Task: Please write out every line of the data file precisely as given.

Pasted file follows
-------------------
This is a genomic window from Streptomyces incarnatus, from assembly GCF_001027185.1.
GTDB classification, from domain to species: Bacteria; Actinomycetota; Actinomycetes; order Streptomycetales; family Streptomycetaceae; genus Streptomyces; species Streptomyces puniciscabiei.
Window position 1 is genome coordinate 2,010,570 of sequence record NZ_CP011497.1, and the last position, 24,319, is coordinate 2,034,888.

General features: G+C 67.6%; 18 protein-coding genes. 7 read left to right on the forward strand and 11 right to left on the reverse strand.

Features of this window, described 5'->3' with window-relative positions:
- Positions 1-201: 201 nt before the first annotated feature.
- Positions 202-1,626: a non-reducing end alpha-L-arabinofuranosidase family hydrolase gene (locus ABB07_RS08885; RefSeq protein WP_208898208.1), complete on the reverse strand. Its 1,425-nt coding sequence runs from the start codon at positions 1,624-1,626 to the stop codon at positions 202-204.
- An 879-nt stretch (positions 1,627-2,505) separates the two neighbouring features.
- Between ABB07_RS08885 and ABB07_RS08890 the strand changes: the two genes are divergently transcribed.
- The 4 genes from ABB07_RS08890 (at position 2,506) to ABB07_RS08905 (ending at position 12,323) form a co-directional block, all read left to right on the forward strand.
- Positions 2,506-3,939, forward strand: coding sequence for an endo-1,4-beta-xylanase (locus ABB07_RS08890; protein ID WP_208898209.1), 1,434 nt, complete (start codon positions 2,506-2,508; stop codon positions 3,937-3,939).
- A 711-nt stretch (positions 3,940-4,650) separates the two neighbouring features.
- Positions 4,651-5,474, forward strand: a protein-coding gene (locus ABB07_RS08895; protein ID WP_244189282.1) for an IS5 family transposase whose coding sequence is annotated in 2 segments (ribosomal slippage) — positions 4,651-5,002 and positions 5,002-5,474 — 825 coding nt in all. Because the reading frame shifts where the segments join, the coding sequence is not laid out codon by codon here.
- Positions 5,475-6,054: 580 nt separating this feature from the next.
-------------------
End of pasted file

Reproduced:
This is a genomic window from Streptomyces incarnatus, from assembly GCF_001027185.1.
GTDB classification, from domain to species: Bacteria; Actinomycetota; Actinomycetes; order Streptomycetales; family Streptomycetaceae; genus Streptomyces; species Streptomyces puniciscabiei.
Window position 1 is genome coordinate 2,010,570 of sequence record NZ_CP011497.1, and the last position, 24,319, is coordinate 2,034,888.

General features: G+C 67.6%; 18 protein-coding genes. 7 read left to right on the forward strand and 11 right to left on the reverse strand.

Features of this window, described 5'->3' with window-relative positions:
- Positions 1-201: 201 nt before the first annotated feature.
- Positions 202-1,626: a non-reducing end alpha-L-arabinofuranosidase family hydrolase gene (locus ABB07_RS08885; RefSeq protein WP_208898208.1), complete on the reverse strand. Its 1,425-nt coding sequence runs from the start codon at positions 1,624-1,626 to the stop codon at positions 202-204.
- An 879-nt stretch (positions 1,627-2,505) separates the two neighbouring features.
- Between ABB07_RS08885 and ABB07_RS08890 the strand changes: the two genes are divergently transcribed.
- The 4 genes from ABB07_RS08890 (at position 2,506) to ABB07_RS08905 (ending at position 12,323) form a co-directional block, all read left to right on the forward strand.
- Positions 2,506-3,939, forward strand: coding sequence for an endo-1,4-beta-xylanase (locus ABB07_RS08890; protein ID WP_208898209.1), 1,434 nt, complete (start codon positions 2,506-2,508; stop codon positions 3,937-3,939).
- A 711-nt stretch (positions 3,940-4,650) separates the two neighbouring features.
- Positions 4,651-5,474, forward strand: a protein-coding gene (locus ABB07_RS08895; protein ID WP_244189282.1) for an IS5 family transposase whose coding sequence is annotated in 2 segments (ribosomal slippage) — positions 4,651-5,002 and positions 5,002-5,474 — 825 coding nt in all. Because the reading frame shifts where the segments join, the coding sequence is not laid out codon by codon here.
- Positions 5,475-6,054: 580 nt separating this feature from the next.